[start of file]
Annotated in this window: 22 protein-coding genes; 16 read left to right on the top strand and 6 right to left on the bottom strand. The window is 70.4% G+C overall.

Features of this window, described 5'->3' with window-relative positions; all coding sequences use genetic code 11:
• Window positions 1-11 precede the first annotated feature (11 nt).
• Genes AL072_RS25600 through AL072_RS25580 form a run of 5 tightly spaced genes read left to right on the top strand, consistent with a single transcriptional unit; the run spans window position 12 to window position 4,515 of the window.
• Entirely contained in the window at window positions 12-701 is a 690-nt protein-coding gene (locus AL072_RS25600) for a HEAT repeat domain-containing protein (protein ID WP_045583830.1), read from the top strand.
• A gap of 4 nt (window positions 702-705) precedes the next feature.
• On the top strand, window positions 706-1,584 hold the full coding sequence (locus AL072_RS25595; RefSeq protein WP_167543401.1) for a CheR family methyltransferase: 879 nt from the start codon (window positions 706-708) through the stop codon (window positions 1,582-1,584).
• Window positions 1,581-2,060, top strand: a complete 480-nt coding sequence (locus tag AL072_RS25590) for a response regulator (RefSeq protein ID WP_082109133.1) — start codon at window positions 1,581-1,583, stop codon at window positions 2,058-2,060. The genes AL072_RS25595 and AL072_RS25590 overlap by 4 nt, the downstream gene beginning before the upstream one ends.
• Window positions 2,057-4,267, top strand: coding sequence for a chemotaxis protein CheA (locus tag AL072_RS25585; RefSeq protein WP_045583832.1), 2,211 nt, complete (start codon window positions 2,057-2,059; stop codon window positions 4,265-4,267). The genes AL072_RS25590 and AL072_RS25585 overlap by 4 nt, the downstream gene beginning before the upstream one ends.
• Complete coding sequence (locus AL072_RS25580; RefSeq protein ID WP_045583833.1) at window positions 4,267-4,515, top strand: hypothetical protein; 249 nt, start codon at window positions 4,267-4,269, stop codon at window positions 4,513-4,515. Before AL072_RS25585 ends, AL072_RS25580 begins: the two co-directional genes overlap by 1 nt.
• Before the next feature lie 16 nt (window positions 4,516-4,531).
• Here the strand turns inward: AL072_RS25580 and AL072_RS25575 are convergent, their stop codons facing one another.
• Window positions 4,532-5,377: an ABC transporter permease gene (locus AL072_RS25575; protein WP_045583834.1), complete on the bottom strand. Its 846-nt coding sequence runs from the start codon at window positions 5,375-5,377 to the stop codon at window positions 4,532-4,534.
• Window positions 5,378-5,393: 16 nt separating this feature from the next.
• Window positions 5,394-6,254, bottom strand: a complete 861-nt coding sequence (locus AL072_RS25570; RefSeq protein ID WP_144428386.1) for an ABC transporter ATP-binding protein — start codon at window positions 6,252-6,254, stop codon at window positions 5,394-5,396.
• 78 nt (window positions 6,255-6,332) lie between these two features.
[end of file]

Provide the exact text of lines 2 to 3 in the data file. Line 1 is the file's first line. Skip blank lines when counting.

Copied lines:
Features of this window, described 5'->3' with window-relative positions; all coding sequences use genetic code 11:
• Window positions 1-11 precede the first annotated feature (11 nt).